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Taiwan's Chen mulls axing reunification body
Updated: 2006-01-30 14:48

Taiwan's leader Chen Shui-bian said on Sunday he was considering scrapping guidelines on reunification with mainland and the body that created them.

Scrapping the guidelines and council, which was set up in 1990 and was formerly the island's top policy-making body on the crucial question of reunification, is likely to be Chen's pushing for independence.

Attendants of Xiamen Airlines are bidding farewel to Taiwan compatriots heading for Taiwan for the Spring  Festival, which falls on January 29 this year. [Xinhua]

Chen's statement drew a strong response from the main opposition Nationalist party, which favours eventual reunification, with Chairman Ma Ying-jeou saying there would be a price to pay for breaking a promise.

"Chen has previously pledged in all sincerity and seriousness there was no problem over the scrapping of the 'National Unification Council' and 'National Guidelines.'"
Beijing has refused to deal with the pro-independence Chen and his administration since his election in 2000 and not ruled out war if the island seeks formal independence.

While Beijing is yet to respond to Chen's statement, Monday's People's Daily carries an editorial on cross-strait relations.

The editorial marks the 11th anniversary of a speech by former leader Jiang Zemin, in which he set forward an eight-point proposal for solving the Taiwan issue peacefully, but without ruling out the use of force.

"The activities of 'Taiwan independence' splitist forces have continued to intensify, which has seriously damaged the stability and development of cross-strait relations," Xinhua cited the editorial as saying.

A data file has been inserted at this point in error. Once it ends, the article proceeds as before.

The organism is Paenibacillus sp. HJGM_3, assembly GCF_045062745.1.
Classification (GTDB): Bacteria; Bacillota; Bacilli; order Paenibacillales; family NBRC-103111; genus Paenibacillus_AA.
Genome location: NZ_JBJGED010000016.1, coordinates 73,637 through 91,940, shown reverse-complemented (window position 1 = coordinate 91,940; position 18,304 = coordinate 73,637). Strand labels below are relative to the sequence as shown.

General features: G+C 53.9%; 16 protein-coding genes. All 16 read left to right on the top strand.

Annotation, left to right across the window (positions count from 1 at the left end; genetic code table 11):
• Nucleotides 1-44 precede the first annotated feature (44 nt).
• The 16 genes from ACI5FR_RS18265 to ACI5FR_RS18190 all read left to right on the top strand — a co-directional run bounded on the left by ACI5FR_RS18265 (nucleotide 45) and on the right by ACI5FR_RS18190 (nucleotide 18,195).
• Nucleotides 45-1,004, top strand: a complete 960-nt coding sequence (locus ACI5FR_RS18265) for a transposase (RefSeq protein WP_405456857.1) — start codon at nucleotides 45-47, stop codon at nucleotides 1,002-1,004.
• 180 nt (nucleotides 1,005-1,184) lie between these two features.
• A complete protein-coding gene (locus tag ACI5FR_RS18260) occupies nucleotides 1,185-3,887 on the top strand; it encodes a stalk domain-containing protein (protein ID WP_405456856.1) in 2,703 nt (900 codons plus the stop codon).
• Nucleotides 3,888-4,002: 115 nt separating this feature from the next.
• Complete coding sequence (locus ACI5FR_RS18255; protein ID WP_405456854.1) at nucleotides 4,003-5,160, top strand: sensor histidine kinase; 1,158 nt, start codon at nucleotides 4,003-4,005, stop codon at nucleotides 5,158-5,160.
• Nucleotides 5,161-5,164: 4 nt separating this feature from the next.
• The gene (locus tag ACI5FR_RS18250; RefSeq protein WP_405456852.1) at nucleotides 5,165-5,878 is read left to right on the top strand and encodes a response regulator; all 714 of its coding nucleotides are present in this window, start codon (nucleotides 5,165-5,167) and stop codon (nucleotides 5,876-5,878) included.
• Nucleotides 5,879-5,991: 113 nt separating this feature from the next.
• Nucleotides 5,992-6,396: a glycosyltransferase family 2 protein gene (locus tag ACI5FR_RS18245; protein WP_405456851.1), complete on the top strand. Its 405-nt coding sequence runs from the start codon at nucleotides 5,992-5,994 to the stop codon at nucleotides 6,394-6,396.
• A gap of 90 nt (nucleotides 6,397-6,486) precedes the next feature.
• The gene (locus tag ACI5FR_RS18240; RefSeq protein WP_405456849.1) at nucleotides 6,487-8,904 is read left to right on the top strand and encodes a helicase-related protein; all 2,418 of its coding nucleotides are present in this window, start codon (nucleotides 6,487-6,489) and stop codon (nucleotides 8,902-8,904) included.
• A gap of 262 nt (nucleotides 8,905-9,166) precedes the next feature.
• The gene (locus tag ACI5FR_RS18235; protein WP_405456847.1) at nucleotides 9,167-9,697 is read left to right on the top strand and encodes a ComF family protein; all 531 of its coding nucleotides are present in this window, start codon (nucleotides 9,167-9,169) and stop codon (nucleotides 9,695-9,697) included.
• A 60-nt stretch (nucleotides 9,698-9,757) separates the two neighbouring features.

"There are people urging that the 'National Unification Council' and its guidelines be abolished. I think now is the appropriate time we must seriously consider it, take a good look at it," Chen told supporters at a New Year rally in southern Taiwan.

There was no immediate comment from Beijing.

Former Taiwan leader Lee Teng-hui formed the council in 1990, which devised the 'National Unification Guidelines' -- a blueprint for reunification -- to convince that he was committed to reunification.

Creation of the council and guidelines paved the way for landmark fencemending talks between the two sides in the early 1990s. But the body has been dormant since Chen took office.

"This is an extremely serious topic as everybody knows all that's left of the council is a name," Chen said.

"This kind of council and its representatives seek a reunified China, and under the guidelines, accepts the 'one China' principle. These are all problems."

Acceptance of the "one China" principle -- that Taiwan is part of China -- is a precondition Beijing has set for any official talks with Taipei. Chen rejects this principle.

By dissolving the council and the guidelines, Chen would break a promise he made upon his inauguration to not to do so, a pledge he made alongside another not to declare independence.

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